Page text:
School says expansion plan meets ‘huge demand’...but councillors told to reject it

Head teacher of Giles School, Old Leake, Chris Walls with Cael Atkin-Palmer (head boy) and Heidi Green (head girl) for their story about the school applying for planning permission for field.

Head teacher of Giles School, Old Leake, Chris Walls with Cael Atkin-Palmer (head boy) and Heidi Green (head girl) for their story about the school applying for planning permission for field.

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Plans to turn an agriculturland in Old Leake into a school playing field will help to meet a ‘huge demand’ for space, according to the Giles Academy.

A planning application has been submitted to Boston Borough Council to convert the 5.4 acre field, situated between School Lane and Southfield Lane, into a sports field.

When the school was first built in 1960 there were about 300 pupils – now there are just under 1,000 but the amount of playing field has not grown to accommodate them,” said head teacher Chris Walls.

“The space we have has become inadequate – and we are now in the position to be able to do something about it.”

Pupil numbers at the Academy are said to be continuing to grow – with year seven up by 20 students from the previous year.

“Primary schools are bulging so our intake will continue to go up in the next few years,” he said. “The benefits of having this additional playing field would be huge and we need to adjust for the future.”

Mr Walls also pointed to the importance of sporting activities for pupils given the ‘national obesity crisis’ and said the Academy has the backing of Sport Lincolnshire and Fields in Trust – an organisation which aims to safeguard outdoor spaces for children.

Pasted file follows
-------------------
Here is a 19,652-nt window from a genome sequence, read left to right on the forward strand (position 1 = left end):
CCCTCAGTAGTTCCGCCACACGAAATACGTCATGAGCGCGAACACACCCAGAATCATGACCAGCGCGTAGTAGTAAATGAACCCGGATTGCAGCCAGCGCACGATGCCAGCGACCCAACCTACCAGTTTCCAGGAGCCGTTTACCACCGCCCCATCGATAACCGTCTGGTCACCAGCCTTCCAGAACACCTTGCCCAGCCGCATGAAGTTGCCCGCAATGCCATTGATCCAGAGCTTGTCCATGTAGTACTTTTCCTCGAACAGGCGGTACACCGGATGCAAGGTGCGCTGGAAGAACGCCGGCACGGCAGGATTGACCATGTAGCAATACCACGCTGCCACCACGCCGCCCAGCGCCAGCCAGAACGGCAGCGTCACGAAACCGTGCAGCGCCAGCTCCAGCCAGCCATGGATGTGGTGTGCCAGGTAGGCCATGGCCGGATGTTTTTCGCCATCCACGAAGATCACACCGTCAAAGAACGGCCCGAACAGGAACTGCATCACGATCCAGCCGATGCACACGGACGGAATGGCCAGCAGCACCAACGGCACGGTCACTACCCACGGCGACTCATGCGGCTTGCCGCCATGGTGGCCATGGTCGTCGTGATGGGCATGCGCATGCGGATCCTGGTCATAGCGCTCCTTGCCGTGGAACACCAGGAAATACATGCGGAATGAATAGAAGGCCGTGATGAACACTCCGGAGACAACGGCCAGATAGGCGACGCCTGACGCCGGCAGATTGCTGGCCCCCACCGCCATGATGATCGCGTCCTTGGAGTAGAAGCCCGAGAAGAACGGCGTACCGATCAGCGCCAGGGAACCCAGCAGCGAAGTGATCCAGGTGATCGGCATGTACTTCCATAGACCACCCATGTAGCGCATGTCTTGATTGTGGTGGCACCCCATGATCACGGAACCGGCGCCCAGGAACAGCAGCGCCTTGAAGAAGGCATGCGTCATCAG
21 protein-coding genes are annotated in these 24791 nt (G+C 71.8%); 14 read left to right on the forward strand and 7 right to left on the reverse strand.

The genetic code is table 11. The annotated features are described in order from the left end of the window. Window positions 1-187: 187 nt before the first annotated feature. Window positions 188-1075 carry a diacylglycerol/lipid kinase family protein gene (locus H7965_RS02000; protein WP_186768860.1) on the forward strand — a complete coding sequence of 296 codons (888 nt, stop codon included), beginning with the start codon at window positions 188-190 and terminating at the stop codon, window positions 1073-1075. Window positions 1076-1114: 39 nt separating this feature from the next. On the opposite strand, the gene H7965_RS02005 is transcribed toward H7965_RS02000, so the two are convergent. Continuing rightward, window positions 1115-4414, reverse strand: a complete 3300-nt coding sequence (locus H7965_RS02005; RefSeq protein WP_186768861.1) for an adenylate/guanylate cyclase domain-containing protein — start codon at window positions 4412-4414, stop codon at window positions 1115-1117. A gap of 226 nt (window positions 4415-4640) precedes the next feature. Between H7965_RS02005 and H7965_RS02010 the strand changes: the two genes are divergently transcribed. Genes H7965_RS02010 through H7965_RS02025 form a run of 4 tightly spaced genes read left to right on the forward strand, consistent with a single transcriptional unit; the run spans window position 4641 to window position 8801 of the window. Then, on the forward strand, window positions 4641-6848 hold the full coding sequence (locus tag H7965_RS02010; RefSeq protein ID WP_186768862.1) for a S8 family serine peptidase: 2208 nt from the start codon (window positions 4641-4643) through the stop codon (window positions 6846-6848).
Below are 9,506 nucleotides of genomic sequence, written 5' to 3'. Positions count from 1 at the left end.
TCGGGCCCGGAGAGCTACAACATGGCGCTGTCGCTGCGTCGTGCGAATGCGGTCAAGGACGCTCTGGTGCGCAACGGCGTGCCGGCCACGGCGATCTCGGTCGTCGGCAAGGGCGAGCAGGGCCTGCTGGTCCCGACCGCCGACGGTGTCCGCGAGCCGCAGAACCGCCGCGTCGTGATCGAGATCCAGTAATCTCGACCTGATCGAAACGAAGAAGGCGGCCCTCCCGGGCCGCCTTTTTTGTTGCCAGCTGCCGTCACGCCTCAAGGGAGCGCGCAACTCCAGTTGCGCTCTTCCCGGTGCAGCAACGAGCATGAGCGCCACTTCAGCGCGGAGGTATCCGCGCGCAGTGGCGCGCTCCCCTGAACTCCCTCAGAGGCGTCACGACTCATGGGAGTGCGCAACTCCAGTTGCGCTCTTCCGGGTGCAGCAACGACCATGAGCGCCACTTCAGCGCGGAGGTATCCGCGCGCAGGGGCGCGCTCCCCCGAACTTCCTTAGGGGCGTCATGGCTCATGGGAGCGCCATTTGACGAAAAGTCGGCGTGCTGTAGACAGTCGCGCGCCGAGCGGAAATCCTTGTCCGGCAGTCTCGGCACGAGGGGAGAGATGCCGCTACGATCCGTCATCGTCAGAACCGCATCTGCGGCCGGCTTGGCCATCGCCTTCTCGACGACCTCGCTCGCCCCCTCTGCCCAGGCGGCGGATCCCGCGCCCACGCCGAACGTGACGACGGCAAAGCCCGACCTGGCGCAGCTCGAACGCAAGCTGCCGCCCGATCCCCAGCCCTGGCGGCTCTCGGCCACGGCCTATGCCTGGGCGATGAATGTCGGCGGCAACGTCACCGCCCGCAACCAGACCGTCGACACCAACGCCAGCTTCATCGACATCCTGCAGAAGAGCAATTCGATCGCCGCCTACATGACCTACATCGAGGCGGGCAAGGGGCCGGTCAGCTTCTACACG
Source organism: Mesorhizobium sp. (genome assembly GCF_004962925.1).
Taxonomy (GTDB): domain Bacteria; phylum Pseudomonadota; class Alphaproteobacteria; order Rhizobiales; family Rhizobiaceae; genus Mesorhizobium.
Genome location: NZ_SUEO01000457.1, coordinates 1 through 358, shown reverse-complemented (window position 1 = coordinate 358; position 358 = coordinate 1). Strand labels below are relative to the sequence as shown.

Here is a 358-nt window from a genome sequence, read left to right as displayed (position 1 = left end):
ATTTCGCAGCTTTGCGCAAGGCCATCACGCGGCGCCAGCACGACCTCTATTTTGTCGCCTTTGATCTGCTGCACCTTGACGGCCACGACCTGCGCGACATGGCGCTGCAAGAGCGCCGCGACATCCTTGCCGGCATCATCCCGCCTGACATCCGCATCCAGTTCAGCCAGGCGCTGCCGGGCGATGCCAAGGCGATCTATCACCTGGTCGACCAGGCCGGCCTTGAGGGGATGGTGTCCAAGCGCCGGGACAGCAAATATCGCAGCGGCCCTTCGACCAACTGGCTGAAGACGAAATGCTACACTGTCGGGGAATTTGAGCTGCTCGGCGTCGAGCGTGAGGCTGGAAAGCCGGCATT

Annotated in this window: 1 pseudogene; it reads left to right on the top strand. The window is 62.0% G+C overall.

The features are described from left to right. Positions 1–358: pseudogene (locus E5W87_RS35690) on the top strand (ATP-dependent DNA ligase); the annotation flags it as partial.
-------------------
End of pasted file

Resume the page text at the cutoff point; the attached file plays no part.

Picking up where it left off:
As previously reported in The Standard, a group of residents near the proposed field have formed an action group to appose the application – and submitted a petition to the council.

The borough’s planning committee is set to dicuss the application on Tuesday – with officers recommending refusal. A report raises concern the proposals would ‘substantially harm the amenities of residents adjacent to the site’ and it would ‘create a prominent, alien and visual intrusion to the countryside’.

Mr Walls said if the application is turned down the Academy will appeal it and rally the support of the parents.

Responding to concerns from residents that the development would create additional noise and disturbance for nearby homes and put children in danger as they walk to the field, Mr Walls added: “There will be no extra car parking, buildings or flood-lighting, the field will only be in use 9-5pm weekdays. And the school is quite capable of ensuring the safety of its pupils.”

The Academy’s head boy and head girl will give a presentation at the council meeting.